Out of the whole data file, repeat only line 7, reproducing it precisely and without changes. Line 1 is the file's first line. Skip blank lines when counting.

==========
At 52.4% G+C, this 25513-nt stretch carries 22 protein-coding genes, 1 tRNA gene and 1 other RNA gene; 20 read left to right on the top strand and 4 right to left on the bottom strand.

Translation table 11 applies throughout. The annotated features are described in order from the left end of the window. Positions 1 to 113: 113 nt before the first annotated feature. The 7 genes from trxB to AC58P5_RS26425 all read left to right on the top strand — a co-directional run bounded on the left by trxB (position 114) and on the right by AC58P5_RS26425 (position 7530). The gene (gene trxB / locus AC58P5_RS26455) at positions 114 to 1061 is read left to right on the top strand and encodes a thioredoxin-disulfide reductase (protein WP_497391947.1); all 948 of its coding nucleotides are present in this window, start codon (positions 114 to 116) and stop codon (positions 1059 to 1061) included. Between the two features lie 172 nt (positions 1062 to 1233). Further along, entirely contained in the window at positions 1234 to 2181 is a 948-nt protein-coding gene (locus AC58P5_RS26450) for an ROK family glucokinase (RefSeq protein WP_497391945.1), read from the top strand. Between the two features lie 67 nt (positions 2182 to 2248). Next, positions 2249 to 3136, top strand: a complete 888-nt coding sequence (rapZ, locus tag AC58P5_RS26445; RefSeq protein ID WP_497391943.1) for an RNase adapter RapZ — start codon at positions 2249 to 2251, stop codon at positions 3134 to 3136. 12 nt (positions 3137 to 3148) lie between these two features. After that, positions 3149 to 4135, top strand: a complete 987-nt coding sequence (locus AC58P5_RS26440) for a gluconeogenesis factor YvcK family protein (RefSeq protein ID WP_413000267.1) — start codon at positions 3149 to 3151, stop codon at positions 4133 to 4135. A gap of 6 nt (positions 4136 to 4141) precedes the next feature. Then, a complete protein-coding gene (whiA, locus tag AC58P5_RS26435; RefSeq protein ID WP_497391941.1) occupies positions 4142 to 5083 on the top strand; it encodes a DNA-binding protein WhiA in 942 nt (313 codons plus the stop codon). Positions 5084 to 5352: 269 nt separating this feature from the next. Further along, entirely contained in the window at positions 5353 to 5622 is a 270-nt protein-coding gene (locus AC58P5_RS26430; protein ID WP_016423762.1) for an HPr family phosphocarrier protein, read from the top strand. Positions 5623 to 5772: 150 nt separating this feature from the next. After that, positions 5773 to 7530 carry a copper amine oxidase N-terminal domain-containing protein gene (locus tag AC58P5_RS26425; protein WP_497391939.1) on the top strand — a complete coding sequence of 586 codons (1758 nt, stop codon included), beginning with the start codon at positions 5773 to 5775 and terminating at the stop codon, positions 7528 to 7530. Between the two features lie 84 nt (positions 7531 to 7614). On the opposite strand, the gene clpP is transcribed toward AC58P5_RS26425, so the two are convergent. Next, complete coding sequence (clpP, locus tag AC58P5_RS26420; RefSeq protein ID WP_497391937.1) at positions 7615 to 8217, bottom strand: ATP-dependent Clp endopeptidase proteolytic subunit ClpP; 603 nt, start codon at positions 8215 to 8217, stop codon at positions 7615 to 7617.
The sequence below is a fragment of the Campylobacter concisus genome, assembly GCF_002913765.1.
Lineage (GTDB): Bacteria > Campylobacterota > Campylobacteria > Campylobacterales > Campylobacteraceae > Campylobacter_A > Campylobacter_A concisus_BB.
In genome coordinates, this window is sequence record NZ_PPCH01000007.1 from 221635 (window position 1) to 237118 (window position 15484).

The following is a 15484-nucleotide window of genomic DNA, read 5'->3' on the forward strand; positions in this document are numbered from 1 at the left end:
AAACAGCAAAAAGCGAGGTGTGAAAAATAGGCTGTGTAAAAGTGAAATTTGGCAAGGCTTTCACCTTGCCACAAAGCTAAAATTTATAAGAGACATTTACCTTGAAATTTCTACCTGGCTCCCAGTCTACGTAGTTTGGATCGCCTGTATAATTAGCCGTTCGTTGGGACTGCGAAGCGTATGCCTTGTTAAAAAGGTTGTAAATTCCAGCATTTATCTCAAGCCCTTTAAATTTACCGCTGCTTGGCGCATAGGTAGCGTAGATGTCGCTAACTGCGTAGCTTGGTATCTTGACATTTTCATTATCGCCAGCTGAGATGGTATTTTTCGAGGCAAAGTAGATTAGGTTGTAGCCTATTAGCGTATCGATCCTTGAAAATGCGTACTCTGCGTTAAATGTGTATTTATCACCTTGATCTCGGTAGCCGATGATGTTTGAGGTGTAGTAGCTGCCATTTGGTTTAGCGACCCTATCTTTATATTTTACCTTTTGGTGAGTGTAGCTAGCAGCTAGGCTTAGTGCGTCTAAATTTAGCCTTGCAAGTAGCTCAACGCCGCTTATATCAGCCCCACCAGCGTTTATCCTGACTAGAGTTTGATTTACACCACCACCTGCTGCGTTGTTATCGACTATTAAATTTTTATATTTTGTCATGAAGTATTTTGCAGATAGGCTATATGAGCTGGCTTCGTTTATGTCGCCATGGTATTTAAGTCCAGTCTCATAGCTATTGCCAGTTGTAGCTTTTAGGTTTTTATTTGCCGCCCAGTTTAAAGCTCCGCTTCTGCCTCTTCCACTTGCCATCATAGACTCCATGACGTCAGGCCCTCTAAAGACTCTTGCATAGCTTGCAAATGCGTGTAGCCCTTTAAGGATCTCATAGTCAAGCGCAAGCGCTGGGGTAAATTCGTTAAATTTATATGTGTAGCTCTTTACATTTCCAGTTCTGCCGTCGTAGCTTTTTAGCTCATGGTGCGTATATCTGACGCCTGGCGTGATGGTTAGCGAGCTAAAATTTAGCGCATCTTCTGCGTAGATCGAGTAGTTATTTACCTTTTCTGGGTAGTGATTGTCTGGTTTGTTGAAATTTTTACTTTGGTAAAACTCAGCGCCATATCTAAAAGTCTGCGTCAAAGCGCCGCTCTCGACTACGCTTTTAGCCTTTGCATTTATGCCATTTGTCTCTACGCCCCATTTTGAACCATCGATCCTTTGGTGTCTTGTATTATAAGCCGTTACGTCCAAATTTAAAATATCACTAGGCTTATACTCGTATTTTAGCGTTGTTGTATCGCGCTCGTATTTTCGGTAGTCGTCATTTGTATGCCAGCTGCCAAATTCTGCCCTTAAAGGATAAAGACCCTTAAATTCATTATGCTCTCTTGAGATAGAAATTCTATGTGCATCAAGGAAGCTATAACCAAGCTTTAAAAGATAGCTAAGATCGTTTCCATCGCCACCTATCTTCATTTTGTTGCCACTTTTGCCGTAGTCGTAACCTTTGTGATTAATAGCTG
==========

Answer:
AAACAGCAAAAAGCGAGGTGTGAAAAATAGGCTGTGTAAAAGTGAAATTTGGCAAGGCTTTCACCTTGCCACAAAGCTAAAATTTATAAGAGACATTTACCTTGAAATTTCTACCTGGCTCCCAGTCTACGTAGTTTGGATCGCCTGTATAATTAGCCGTTCGTTGGGACTGCGAAGCGTATGCCTTGTTAAAAAGGTTGTAAATTCCAGCATTTATCTCAAGCCCTTTAAATTTACCGCTGCTTGGCGCATAGGTAGCGTAGATGTCGCTAACTGCGTAGCTTGGTATCTTGACATTTTCATTATCGCCAGCTGAGATGGTATTTTTCGAGGCAAAGTAGATTAGGTTGTAGCCTATTAGCGTATCGATCCTTGAAAATGCGTACTCTGCGTTAAATGTGTATTTATCACCTTGATCTCGGTAGCCGATGATGTTTGAGGTGTAGTAGCTGCCATTTGGTTTAGCGACCCTATCTTTATATTTTACCTTTTGGTGAGTGTAGCTAGCAGCTAGGCTTAGTGCGTCTAAATTTAGCCTTGCAAGTAGCTCAACGCCGCTTATATCAGCCCCACCAGCGTTTATCCTGACTAGAGTTTGATTTACACCACCACCTGCTGCGTTGTTATCGACTATTAAATTTTTATATTTTGTCATGAAGTATTTTGCAGATAGGCTATATGAGCTGGCTTCGTTTATGTCGCCATGGTATTTAAGTCCAGTCTCATAGCTATTGCCAGTTGTAGCTTTTAGGTTTTTATTTGCCGCCCAGTTTAAAGCTCCGCTTCTGCCTCTTCCACTTGCCATCATAGACTCCATGACGTCAGGCCCTCTAAAGACTCTTGCATAGCTTGCAAATGCGTGTAGCCCTTTAAGGATCTCATAGTCAAGCGCAAGCGCTGGGGTAAATTCGTTAAATTTATATGTGTAGCTCTTTACATTTCCAGTTCTGCCGTCGTAGCTTTTTAGCTCATGGTGCGTATATCTGACGCCTGGCGTGATGGTTAGCGAGCTAAAATTTAGCGCATCTTCTGCGTAGATCGAGTAGTTATTTACCTTTTCTGGGTAGTGATTGTCTGGTTTGTTGAAATTTTTACTTTGGTAAAACTCAGCGCCATATCTAAAAGTCTGCGTCAAAGCGCCGCTCTCGACTACGCTTTTAGCCTTTGCATTTATGCCATTTGTCTCTACGCCCCATTTTGAACCATCGATCCTTTGGTGTCTTGTATTATAAGCCGTTACGTCCAAATTTAAAATATCACTAGGCTTATACTCGTATTTTAGCGTTGTTGTATCGCGCTCGTATTTTCGGTAGTCGTCATTTGTATGCCAGCTGCCAAATTCTGCCCTTAAAGGATAAAGACCCTTAAATTCATTATGCTCTCTTGAGATAGAAATTCTATGTGCATCAAGGAAGCTATAACCAAGCTTTAAAAGATAGCTAAGATCGTTTCCATCGCCACCTATCTTCATTTTGTTGCCACTTTTGCCGTAGTCGTAACCTTTGTGATTAATAGCTG